How to Clean a Stainless Steel Watch
So, you've just looked down at your wrist and noticed your stainless steel watch is looking a little grimier than usual. Maybe you've been out adventuring and it picked up some dust or dirt from the trip. Maybe you were shaping a surfboard while wearing it and got it caked with foam shavings.
Or, worst of all, maybe your watch is dirty because...gulp...you don't know how to clean it! Don't beat yourself up too much, because most of the time a quick wipe down with a microfiber cloth will restore the sheen of your stainless steel watch. But, in the case where a deep cleaning is required, we're here to teach you, step-by-step, how to get your shine back.
What cleaning materials do you need?
Cleaning your watch requires a small list of supplies, most of which you should already have on hand. If you're missing anything, though, your favorite local grocery store or hardware store will have them readily available.
Stainless Steel Watch Cleaning Materials List
- Clean surface
- Microfiber cloth
- Small bowl or Tupperware container
- Mild hand soap
- Antibacterial wipes (Optional)
- Soft bristle toothbrush
- Cotton swabs
Steps to Clean a Stainless Steel Watch
Now that you've got your cleaning supplies laid out before you, you're ready to start cleaning. Follow these steps and your stainless steel watch will be sparkly clean in no time.
1. Know your water resistance — and your watch.
You should know your watch's water resistance rating before any moisture touches the timepiece. The last thing you want to do is inadvertently wind up with a very clean, very useless watch because it got water damaged. If your watch is vintage or you don't know the water resistance, err on the side of caution and proceed to step two.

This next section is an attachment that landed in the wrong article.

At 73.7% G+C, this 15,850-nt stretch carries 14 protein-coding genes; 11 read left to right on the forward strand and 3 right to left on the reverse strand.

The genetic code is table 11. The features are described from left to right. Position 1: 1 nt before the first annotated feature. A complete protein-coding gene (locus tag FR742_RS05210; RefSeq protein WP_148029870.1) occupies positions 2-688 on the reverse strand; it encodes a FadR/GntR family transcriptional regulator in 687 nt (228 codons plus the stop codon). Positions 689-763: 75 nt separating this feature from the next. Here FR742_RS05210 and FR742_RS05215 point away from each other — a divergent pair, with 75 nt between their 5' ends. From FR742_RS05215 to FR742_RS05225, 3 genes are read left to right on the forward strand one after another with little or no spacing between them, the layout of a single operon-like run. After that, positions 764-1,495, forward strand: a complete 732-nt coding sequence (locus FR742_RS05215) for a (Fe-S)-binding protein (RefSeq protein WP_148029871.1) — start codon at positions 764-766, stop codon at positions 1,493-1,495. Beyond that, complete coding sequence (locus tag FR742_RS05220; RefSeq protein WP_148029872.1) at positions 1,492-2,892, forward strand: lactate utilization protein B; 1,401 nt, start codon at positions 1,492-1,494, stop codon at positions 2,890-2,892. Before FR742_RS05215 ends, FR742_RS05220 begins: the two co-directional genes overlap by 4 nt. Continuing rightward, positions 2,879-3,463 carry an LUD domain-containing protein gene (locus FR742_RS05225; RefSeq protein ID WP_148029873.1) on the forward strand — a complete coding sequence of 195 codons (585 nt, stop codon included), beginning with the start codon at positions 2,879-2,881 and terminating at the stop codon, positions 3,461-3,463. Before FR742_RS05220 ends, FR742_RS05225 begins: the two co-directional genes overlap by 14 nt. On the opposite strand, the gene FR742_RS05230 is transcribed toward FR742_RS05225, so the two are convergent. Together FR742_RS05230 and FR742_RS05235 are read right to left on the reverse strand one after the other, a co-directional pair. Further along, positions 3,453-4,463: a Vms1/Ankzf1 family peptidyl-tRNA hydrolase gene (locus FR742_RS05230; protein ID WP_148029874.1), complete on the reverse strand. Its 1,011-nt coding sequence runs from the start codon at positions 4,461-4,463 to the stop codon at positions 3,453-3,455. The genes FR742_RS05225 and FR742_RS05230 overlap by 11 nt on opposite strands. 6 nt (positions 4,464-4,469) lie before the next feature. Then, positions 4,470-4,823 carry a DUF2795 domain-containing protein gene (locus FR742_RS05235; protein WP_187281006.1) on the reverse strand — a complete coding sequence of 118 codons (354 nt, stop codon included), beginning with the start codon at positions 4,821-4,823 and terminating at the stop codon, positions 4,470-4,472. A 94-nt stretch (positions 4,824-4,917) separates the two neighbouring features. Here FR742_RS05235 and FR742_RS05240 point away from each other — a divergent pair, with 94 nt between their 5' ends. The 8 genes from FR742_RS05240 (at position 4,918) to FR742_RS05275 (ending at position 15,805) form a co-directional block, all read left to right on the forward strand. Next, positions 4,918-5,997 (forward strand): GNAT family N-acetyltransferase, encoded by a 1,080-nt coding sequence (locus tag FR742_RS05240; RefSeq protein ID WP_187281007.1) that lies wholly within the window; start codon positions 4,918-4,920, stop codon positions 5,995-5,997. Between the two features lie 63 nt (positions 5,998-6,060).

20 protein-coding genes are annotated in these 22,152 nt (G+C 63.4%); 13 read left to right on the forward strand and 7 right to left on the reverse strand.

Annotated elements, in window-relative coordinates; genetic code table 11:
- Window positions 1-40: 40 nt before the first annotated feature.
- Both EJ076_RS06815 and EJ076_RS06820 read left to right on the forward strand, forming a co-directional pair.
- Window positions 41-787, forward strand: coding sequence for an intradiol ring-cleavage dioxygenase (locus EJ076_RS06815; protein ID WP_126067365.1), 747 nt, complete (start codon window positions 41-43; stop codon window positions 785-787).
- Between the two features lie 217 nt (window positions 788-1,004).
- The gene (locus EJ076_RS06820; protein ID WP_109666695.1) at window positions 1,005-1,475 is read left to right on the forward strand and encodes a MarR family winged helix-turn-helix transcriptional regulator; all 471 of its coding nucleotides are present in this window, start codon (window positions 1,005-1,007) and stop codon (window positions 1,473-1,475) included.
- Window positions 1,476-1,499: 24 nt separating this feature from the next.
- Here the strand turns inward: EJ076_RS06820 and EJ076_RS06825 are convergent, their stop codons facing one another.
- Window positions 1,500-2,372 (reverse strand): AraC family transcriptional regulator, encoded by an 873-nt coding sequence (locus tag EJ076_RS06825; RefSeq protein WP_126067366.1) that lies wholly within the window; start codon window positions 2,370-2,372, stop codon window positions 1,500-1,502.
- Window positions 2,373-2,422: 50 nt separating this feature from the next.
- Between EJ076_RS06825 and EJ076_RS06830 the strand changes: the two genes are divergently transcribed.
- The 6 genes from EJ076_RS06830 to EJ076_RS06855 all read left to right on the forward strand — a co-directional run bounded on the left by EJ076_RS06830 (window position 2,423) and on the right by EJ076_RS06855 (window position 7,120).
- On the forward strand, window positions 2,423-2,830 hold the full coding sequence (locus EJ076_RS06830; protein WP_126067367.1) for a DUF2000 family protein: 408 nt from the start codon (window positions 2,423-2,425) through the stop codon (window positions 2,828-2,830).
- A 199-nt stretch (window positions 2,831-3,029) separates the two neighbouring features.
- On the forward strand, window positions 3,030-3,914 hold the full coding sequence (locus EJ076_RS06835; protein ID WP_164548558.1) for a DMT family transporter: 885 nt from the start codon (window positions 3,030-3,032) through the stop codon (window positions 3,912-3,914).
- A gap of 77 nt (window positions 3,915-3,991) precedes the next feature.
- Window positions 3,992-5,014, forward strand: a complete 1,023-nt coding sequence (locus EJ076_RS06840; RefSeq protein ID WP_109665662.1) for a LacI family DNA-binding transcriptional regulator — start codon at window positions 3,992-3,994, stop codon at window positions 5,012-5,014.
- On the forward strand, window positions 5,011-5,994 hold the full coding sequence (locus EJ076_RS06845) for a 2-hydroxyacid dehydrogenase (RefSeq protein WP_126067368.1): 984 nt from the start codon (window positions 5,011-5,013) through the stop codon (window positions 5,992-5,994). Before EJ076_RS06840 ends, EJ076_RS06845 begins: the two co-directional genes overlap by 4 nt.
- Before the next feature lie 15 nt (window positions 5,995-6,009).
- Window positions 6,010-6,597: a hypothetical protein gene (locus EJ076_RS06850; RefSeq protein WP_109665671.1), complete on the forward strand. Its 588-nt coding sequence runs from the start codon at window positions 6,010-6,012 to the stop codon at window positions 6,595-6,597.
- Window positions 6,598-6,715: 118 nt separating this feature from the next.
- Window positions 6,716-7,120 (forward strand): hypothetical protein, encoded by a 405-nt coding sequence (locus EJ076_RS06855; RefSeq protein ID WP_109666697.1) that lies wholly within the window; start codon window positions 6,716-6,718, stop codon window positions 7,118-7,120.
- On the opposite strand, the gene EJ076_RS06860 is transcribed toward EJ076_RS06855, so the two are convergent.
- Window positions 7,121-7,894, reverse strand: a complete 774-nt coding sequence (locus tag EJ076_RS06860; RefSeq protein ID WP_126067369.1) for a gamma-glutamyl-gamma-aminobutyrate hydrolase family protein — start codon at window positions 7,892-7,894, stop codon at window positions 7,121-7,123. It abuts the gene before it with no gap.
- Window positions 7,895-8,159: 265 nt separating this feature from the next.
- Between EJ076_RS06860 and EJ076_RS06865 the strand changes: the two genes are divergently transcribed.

2. Remove the band from the case.
If your watch is vintage and/or the water rating isn't immediately visible, remove the band and clean it separately. If you have a Nixon watch, you don't need to remove the band, as all our stainless steel watches are rated at least 50 meters, which is plenty for submerging them for cleaning. Should you want to go the extra mile and clean the band and case separately, first remove your watch band.
3. Clean the case.
Once you've established that your watch is water-friendly, submerge it in your bowl of soapy water. Use the toothbrush or cotton swab to get into the nooks and crannies and remove the dirt from all sides. Rinse the case off with warm water and place it on a clean cloth or surface to dry. If your watch is not water-resistant, moisten a cotton swab and use it to clean the case, then wipe it down with a microfiber cloth.
4. Clean the band.
Submerge the band in the bowl of soapy water (replace the water if cleaning your case dirtied it). Use the toothbrush to clean in between the links and in the clasp. Rinse it in warm water and dry it with a microfiber cloth. NOTE: If you have a mesh or Milanese band, don't submerge it or use soap to clean it. Get a fresh microfiber cloth, dampen it if needed, and gently wipe the band down.
When Should You Clean Your Stainless Steel Watch?
How often you clean your stainless steel watch depends on how often you're wearing it, what settings it's worn in, and your tolerance for grime. As a general rule, once each month should be sufficient, as any watch will build up some dirt over that period. If you clean more regularly than that, make sure you're using mild soap and a soft microfiber cloth. You don't want to scratch or damage the finish of your watch with repeated cleanings.
Stainless steel watches are durable and reliable timepieces that can last for years with the proper care and maintenance. Knowing how to clean your stainless steel watch properly will extend its life and keep it looking new. So, the next time you spot some spots on your watch, you've got the knowledge to get it back to its original brilliance.
When you’re ready for a new watch, Nixon has stainless steel watches in traditional silver as well as a variety of other colors in both analog and digital styles. From daily drivers to statement pieces, Nixon has you covered.